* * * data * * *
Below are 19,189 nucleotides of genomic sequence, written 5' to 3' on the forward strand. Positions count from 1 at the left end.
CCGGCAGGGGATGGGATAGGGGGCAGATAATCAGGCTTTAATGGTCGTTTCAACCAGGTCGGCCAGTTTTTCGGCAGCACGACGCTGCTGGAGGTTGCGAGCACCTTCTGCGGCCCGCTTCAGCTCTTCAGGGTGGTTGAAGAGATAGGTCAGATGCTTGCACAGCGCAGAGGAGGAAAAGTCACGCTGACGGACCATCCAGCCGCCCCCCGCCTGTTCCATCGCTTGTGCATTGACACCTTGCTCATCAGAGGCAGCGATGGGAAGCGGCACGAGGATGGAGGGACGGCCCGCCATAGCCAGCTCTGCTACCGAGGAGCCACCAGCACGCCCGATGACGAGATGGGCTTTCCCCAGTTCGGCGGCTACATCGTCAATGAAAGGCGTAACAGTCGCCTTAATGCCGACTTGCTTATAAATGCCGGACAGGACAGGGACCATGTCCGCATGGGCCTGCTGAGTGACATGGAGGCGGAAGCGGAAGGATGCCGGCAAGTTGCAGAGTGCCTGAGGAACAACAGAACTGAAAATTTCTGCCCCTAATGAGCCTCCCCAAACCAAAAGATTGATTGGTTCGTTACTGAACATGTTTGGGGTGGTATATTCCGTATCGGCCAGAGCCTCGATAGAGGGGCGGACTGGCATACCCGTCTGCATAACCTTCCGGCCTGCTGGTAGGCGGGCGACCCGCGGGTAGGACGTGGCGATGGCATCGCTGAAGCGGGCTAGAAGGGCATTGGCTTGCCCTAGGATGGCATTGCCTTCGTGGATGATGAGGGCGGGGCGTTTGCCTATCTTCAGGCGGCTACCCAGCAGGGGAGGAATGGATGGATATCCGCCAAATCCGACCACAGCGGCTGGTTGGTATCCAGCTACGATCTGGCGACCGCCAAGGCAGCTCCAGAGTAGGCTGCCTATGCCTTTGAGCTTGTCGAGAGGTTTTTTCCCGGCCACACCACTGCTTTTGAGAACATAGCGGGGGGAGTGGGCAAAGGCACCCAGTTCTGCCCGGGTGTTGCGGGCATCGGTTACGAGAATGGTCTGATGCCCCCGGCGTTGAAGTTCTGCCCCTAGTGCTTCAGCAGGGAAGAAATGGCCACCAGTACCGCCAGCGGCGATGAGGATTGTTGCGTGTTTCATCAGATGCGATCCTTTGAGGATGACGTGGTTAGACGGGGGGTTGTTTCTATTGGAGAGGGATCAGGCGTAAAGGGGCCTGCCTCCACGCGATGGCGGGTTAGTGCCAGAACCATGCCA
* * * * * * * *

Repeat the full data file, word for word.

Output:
Below are 19,189 nucleotides of genomic sequence, written 5' to 3' on the forward strand. Positions count from 1 at the left end.
CCGGCAGGGGATGGGATAGGGGGCAGATAATCAGGCTTTAATGGTCGTTTCAACCAGGTCGGCCAGTTTTTCGGCAGCACGACGCTGCTGGAGGTTGCGAGCACCTTCTGCGGCCCGCTTCAGCTCTTCAGGGTGGTTGAAGAGATAGGTCAGATGCTTGCACAGCGCAGAGGAGGAAAAGTCACGCTGACGGACCATCCAGCCGCCCCCCGCCTGTTCCATCGCTTGTGCATTGACACCTTGCTCATCAGAGGCAGCGATGGGAAGCGGCACGAGGATGGAGGGACGGCCCGCCATAGCCAGCTCTGCTACCGAGGAGCCACCAGCACGCCCGATGACGAGATGGGCTTTCCCCAGTTCGGCGGCTACATCGTCAATGAAAGGCGTAACAGTCGCCTTAATGCCGACTTGCTTATAAATGCCGGACAGGACAGGGACCATGTCCGCATGGGCCTGCTGAGTGACATGGAGGCGGAAGCGGAAGGATGCCGGCAAGTTGCAGAGTGCCTGAGGAACAACAGAACTGAAAATTTCTGCCCCTAATGAGCCTCCCCAAACCAAAAGATTGATTGGTTCGTTACTGAACATGTTTGGGGTGGTATATTCCGTATCGGCCAGAGCCTCGATAGAGGGGCGGACTGGCATACCCGTCTGCATAACCTTCCGGCCTGCTGGTAGGCGGGCGACCCGCGGGTAGGACGTGGCGATGGCATCGCTGAAGCGGGCTAGAAGGGCATTGGCTTGCCCTAGGATGGCATTGCCTTCGTGGATGATGAGGGCGGGGCGTTTGCCTATCTTCAGGCGGCTACCCAGCAGGGGAGGAATGGATGGATATCCGCCAAATCCGACCACAGCGGCTGGTTGGTATCCAGCTACGATCTGGCGACCGCCAAGGCAGCTCCAGAGTAGGCTGCCTATGCCTTTGAGCTTGTCGAGAGGTTTTTTCCCGGCCACACCACTGCTTTTGAGAACATAGCGGGGGGAGTGGGCAAAGGCACCCAGTTCTGCCCGGGTGTTGCGGGCATCGGTTACGAGAATGGTCTGATGCCCCCGGCGTTGAAGTTCTGCCCCTAGTGCTTCAGCAGGGAAGAAATGGCCACCAGTACCGCCAGCGGCGATGAGGATTGTTGCGTGTTTCATCAGATGCGATCCTTTGAGGATGACGTGGTTAGACGGGGGGTTGTTTCTATTGGAGAGGGATCAGGCGTAAAGGGGCCTGCCTCCACGCGATGGCGGGTTAGTGCCAGAACCATGCCA